It’s a staple of the holiday season. Friends, family and co-workers get together, everyone brings their favorite dish and it’s all spread out on a big table for people to sample. The pot luck holiday party is a great concept. We all get to showcase the dishes that are near and dear to our hearts. As a participant, it’s nice to have bites and samples of a lot of different dishes. The whole vibe is loose and fun, a few smart cocktails lubricate the conversation and we all comment on the eclectic array of foods and tell their stories. Seriously, this is a stellar idea.
However, in terms of execution, there is just way too much room for catastrophe at a pot luck party. Let’s just start with the food. We can’t all be Jacques Pepin and, quite honestly, that’s OK. But it’s important to realize that one man’s green bean casserole is another man’s foie gras with port wine reduction. For every perfectly prepared, colorful and flavorful pasta salad, there is a hideously frightening green jello mold with mandarin oranges and shredded coconut in it. For every heart-warming crock pot full of spicy little meatballs there is a gloppy, viscous bowl of mystery dip that smells like the bottom of a dumpster. For every decadent, fluffy chocolate trifle there’s a nine layer dip for which you can only indentify the ingredients of maybe one or two layers. Tuna casserole made with cream of mushroom soup? I think not. Marshmallows mixed with cool whip and canned pineapple? No thank you. Sliced bologna rolls filled with cream cheese and olives? Well, if there was nothing else to eat, I might choke one back. Given a choice, I’d find something else. My point here is that you’ll discover the most extreme pallet of tastes on a potluck table and not everything will be as appealing to you as it might be to someone else.
Moving on, let’s examine the presentation of a potluck dinner. Because in many cases these tend to be somewhat large gatherings, the host/hostess can’t always make sure there is rhyme or reason to the layout. What usually ends up happening is a plate of cookies is placed next to the french onion dip, which ends up alongside a carrot cake which gets set down next to a sandwich platter and so on. It’s just a disaster waiting to happen. If by chance a cookie happens to fall off your plate, it lands in the french onion dip rather than on another plate of cookies where you can retrieve it without embarrassment and humiliation. Now, the whole bowl of french onion dip tastes like cookies. A great potluck host/hostess will frequently set up separate tables, at least for the desserts, which does help a lot. Still, if you drop a meatball in the ambrosia salad, it can quickly become a sweet savory nightmare.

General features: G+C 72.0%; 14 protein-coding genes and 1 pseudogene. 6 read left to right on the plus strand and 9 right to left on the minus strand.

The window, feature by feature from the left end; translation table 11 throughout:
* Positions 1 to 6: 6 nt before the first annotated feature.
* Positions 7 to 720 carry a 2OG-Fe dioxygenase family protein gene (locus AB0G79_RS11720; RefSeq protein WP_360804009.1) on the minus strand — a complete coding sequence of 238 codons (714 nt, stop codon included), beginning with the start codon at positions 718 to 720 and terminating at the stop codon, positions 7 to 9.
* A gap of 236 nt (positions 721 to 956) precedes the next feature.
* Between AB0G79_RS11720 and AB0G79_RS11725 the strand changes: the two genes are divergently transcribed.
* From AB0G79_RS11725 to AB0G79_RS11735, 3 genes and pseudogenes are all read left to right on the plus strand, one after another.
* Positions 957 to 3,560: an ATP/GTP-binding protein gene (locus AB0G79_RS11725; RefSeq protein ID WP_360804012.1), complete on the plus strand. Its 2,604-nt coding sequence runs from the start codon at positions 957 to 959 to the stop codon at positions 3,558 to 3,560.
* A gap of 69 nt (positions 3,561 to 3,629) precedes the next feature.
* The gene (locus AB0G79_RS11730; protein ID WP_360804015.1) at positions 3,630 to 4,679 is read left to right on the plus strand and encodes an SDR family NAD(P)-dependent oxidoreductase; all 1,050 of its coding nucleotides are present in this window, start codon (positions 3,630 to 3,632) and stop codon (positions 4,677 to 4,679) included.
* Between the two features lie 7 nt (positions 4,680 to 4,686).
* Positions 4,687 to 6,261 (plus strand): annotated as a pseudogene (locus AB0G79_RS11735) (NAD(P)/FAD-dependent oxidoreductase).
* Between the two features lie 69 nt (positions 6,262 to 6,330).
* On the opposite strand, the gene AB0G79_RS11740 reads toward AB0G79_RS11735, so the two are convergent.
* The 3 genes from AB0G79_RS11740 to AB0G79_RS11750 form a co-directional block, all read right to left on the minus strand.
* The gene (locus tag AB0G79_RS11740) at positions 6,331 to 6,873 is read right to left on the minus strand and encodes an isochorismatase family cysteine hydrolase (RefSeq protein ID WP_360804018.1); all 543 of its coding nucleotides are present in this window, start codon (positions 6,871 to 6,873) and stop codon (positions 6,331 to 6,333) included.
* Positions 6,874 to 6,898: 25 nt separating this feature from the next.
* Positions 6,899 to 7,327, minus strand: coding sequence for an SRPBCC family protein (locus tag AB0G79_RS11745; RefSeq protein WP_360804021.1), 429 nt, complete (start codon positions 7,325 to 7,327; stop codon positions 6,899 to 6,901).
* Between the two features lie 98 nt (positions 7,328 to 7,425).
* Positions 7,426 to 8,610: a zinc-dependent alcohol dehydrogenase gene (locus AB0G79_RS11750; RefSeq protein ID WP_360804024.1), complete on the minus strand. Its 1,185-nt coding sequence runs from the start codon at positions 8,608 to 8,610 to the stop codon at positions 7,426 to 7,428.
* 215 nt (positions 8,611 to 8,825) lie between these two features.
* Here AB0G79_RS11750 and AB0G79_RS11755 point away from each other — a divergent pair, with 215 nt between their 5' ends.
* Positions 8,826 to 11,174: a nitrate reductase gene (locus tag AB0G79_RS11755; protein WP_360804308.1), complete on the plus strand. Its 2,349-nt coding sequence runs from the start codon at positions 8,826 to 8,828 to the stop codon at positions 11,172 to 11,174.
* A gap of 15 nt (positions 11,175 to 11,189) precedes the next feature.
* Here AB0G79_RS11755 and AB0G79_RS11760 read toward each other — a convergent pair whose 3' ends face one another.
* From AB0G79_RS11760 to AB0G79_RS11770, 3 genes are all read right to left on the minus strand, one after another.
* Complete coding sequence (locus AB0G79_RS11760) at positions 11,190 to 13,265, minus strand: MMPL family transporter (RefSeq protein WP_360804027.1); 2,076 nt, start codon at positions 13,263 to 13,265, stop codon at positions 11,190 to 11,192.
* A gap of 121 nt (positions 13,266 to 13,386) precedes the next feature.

And that idea makes a logical transition to the behavior surrounding a potluck party. Think about it for a moment. You have a dozen different dishes, twenty people or more, some of them kids, and a loose and jovial spirit where folks hang out around the food, drink, schmooze and graze. They also cough, sneeze, double dip their chips, sample from different dishes using the same fork and stick their fingers in stuff for a little taste. Every dish on that table becomes a club med for bacteria and diseases. One would hope that the abundance of alcohol might kill the germs, but you just can’t be too certain. The next time you’re at a potluck, watch the way people behave around the food. This is why salad bars have sneeze guards.
I’m not saying the potluck gathering is a horrible thing. The concept is brilliant. It’s the execution that needs improvement. Happy holidays and here’s hoping that your potluck doesn’t end up with meatballs swimming in ambrosia salad…unless someone prepares it that way, in which case, bon appetite.